A review of ‘Making History’ by Stephen Fry


I have joined a book club so I’ve decided to write my first book review on my blog 😮

I LOVE ‘Making History’. This is the second time I’ve read it, and it did exactly the same thing to me this time as the last, 15 years ago: I had to ration myself reading it so it wouldn’t be over too quickly.

The main theme is: what would have happened to human history if Hitler had never existed?

That vast, universal theme doesn’t need elaboration: just think about it for a while. Would the world be better, the same or worse?

Stephen Fry being the author of course, this book is not a solemn, respectful historical account. Fry gives us an imperfect, verbose, precocious hero, student Michael Young, who doesn’t like his life and wants to change it. He meets Leo, a tormented orphan of World War 2, seeking revenge. So together, they decide to prevent Hitler from ever being born…

A secondary theme is relationships, which are presented in all their glory, from abusive, incestuous, obsessive, boring, comfortable, happy, passionate. This theme is in the background of the story, with various scenes which make us think as much as the action ones.

Be warned however, I found the book very slow to get into the action. It’s written in Fry’s chatty, conversational style, and I admit I did skip over some of the ramblings, but the action slowly snowballs ’til you can’t put the book down. So persevere if you feel a little put off by the author/ main character’s numerous tangents.


I have noticed that many reviewers have commented the gay love story is ‘tacked on’ to the main plot. But I disagree. Making the character Steve gay in ‘alternative America’ is the whole point: he’s marginalised and alone simply because he happens to be different to what is ‘acceptable’. And the gay love story fulfils another purpose: if Michael had met a girl instead of Steve, it would have taken far longer for him to realise how prejudiced and unforgiving the alternative world was. Because he likes Steve, it’s brutally pointed out how, if you don’t fit into ‘Gloder world’ you are a criminal, as simple as that. Steve is a decent man doing nothing wrong, he’s simply gay. Much like the tractor driver is doing nothing wrong, he’s simply black. They are both unacceptable in the alternative world, which is an unacceptable concept in our world.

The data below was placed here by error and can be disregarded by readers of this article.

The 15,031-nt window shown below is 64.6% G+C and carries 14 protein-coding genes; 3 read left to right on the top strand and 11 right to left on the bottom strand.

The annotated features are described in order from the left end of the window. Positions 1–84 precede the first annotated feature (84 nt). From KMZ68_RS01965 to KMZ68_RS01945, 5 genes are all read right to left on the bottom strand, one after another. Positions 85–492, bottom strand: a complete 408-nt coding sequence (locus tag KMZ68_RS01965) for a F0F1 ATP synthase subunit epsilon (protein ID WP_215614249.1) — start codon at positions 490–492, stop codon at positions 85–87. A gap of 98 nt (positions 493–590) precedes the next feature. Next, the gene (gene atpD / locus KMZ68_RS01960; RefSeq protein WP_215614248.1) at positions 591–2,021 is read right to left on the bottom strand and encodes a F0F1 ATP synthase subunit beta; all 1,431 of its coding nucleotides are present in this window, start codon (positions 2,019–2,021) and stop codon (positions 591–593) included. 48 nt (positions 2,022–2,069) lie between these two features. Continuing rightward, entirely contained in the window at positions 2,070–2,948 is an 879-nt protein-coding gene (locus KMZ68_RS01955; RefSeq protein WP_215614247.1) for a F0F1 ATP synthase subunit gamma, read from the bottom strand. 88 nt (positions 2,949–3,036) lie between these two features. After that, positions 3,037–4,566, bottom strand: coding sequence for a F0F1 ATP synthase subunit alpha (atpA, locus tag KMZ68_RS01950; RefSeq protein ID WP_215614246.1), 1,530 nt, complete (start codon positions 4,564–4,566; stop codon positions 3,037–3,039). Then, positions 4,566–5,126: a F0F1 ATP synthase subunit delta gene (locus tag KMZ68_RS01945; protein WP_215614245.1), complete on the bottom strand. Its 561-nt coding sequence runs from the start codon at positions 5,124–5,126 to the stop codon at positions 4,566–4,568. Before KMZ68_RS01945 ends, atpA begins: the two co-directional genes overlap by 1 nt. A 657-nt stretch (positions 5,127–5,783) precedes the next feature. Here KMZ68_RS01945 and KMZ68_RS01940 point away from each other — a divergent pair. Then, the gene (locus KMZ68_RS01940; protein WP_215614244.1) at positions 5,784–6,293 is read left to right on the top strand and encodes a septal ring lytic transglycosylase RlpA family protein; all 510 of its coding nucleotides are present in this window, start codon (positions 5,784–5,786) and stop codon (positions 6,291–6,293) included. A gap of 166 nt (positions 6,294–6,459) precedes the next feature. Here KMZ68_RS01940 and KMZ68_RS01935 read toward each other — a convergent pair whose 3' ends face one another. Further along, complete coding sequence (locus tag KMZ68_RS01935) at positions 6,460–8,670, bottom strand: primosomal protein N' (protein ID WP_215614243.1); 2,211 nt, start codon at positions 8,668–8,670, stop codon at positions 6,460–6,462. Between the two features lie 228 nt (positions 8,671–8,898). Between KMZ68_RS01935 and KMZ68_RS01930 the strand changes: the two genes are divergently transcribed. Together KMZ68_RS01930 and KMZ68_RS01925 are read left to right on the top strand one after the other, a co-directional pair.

This book made me think, however imperfect and horrible our current world can be, it could be a lot worse. We could live in a different world where everyone had to be exactly alike, with no diversity allowed.

I’ve also just realised that ‘Making History’ fits neatly into my theme: Forbidden Love can lead to Freedom. What a fortunate tangent.

I also want to note that I found some brilliant artwork about the Making History characters by someone called tabascofanatikerin. Its really worth looking at:



Buy here from Amazon:




2 thoughts on “A review of ‘Making History’ by Stephen Fry

Leave a Reply

Fill in your details below or click an icon to log in:

WordPress.com Logo

You are commenting using your WordPress.com account. Log Out /  Change )

Google+ photo

You are commenting using your Google+ account. Log Out /  Change )

Twitter picture

You are commenting using your Twitter account. Log Out /  Change )

Facebook photo

You are commenting using your Facebook account. Log Out /  Change )


Connecting to %s